Tuesday, October 2, 2012

What I’m reading #82

Karl du Fresne talks sense about Twitter and politics.

Masha Gessen gets a phone call from Vladimir Putin and then an invitation to meet him in the Kremlin. It doesn’t go well.

Ron Brownson of the Auckland City Art Gallery on Robert Louis Stevenson, who spent four days in Auckland in 1893. Ron thinks RLS looked like “a Scots dandy”. He has two portraits by John Singer Sargent to make his case, and refers approvingly to this Quote Unquote article on RLS by Graeme Lay. 

David Hepworth, formerly of the Word, on what it’s like to close a magazine. I’ve been involved in three similar deaths – Cue, Quote Unquote and IT Brief – and it’s pretty shitty, frankly. But Hepworth tells it well and is worth reading on the future of both print and e-media. Quote unquote:
We had to close the Word in July. It had run for nine years. We liked to say this was as long as the Beatles. We'd told the team that they would look back on their time on the magazine with affection and pride, not least because there probably weren’t going to be any other magazines like it. The day of the brave independent company backing its hunch and asking the public to pay on the newsstand seems to be gone.
All that remained was to announce it to the readers, advertisers and other interested parties. That process told me more about why we had to close it than anything else could have done, underlining what a porous world this has become and how magazines can no longer operate as they once did.
On the other hand, the Oldie is still with us.

Sam Leith reviews Peter Ackroyd’s The History of England, volume 2: The Tudors in the Spectator. Quote unquote:
Ackroyd’s eye for detail, and relish for the sanguinary excesses of the age (he never stints to let you know how many strokes of the axe it took to lop off a given head) fills even the most familiar stories with interest. When heretics were burned, for instance, kindly friends would tie little bags of gunpowder round their necks, “but on occasions they made too small an explosion and only increased the suffering”. Each faggot of wood you contributed to the fire got you 40 days off purgatory, so responsible parents would get their children to bring along kindling.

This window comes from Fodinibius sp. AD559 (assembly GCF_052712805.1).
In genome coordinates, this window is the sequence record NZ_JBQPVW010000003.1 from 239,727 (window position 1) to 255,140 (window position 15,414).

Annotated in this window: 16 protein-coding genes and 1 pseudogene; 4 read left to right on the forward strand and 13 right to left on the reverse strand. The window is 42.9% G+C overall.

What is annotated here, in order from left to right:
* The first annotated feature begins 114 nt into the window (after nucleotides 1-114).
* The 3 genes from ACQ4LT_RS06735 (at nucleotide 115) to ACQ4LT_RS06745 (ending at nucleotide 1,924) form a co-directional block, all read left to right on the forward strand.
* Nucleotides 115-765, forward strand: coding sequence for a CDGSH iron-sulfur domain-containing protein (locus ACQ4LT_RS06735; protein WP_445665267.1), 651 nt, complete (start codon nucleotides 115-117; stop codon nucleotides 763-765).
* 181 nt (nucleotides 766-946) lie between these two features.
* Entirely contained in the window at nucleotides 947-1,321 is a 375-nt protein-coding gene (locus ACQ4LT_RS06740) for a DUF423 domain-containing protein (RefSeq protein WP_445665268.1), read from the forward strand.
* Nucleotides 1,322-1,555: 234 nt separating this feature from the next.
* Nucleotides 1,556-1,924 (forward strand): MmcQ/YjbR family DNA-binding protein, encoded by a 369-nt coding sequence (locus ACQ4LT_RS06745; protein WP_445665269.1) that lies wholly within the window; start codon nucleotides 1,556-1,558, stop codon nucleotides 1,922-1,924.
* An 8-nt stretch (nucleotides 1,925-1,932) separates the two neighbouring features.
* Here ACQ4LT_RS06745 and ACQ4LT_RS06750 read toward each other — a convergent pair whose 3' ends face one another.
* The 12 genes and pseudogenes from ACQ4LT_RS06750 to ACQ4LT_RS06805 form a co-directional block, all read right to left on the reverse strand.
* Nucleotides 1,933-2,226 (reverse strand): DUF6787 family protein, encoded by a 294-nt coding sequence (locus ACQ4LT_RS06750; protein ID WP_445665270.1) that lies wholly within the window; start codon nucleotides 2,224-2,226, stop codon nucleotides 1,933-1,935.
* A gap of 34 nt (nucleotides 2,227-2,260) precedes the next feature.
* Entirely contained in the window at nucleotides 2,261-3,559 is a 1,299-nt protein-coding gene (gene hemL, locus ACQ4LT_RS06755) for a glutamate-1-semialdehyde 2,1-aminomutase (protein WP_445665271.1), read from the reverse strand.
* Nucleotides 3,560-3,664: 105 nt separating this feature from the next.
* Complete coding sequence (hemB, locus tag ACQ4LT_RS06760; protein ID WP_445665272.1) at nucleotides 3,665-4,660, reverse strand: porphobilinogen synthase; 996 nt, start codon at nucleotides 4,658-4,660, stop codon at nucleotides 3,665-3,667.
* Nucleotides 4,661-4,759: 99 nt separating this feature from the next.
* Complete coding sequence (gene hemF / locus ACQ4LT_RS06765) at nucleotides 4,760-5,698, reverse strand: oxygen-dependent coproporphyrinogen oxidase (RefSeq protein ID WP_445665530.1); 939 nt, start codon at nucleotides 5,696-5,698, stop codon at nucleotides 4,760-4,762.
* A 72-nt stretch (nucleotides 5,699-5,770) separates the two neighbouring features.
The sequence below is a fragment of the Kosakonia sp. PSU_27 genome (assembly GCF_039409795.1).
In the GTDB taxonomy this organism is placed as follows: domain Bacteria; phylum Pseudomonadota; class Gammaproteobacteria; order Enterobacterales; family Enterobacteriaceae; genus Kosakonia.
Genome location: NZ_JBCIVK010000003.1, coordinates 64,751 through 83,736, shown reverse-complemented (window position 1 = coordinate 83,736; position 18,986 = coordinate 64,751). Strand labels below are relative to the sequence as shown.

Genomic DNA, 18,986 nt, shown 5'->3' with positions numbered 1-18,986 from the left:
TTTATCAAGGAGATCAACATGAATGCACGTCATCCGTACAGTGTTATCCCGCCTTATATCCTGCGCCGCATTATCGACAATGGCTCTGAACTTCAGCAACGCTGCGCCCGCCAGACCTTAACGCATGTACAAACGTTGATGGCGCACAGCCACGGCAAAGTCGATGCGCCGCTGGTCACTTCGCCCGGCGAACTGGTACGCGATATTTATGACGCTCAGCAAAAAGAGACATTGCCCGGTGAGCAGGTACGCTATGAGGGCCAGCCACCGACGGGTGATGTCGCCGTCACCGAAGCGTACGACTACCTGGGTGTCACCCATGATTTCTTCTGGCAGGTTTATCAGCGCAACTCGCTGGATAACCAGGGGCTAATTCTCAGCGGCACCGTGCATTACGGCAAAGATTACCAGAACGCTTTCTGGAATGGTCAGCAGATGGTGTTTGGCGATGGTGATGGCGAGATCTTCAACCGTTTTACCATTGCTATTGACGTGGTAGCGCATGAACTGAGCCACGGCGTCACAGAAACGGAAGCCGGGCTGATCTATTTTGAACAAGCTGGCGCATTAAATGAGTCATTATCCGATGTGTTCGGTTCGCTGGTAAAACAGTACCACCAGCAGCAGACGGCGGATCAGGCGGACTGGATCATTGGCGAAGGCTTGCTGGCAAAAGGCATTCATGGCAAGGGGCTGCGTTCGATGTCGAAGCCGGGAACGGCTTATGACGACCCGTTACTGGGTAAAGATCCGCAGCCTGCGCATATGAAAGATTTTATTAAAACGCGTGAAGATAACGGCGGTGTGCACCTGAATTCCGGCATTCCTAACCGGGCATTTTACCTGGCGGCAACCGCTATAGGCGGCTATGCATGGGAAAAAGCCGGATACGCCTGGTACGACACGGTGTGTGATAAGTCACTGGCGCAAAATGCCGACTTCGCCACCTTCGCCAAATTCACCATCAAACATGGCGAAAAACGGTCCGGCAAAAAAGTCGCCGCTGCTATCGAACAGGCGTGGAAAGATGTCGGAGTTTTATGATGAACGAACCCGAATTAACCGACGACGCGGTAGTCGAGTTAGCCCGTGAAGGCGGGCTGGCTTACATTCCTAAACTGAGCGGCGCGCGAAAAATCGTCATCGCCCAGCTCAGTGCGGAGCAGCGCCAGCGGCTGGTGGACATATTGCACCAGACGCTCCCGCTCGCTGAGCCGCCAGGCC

Finally, Daisy the cow is in the news: “The country’s largest crown research institute AgResearch said it had bred the first cow in the world to produce high-protein milk with greatly reduced amounts of a protein believed to be the leading cause of milk allergies in children.” The abstract of the paper published this morning in the Proceedings of the National Academy of Sciences is here. The Q&A factsheet from AgResearch is here. The possibility – and that’s all it is at this stage – that one day children allergic to normal milk may be able to drink it in this form is good news, you may think. Not so fast: 
GE Free New Zealand president Claire Bleakley said cows without the protein BLG was a “frightening development not a breakthrough”.
“This is a depraved macabre experiment that is the worst type of animal cruelty.”
Bafflingly, TVNZ reports that:
Researchers now want to breed Daisy with a normal cow to see what sort of cow and milk results.
Good luck with that.


helenalex said...

It can't have helped The Word that its cover made it look like Mad Magazine.

Stephen Stratford said...

Agree. Internal design fine, external not so much.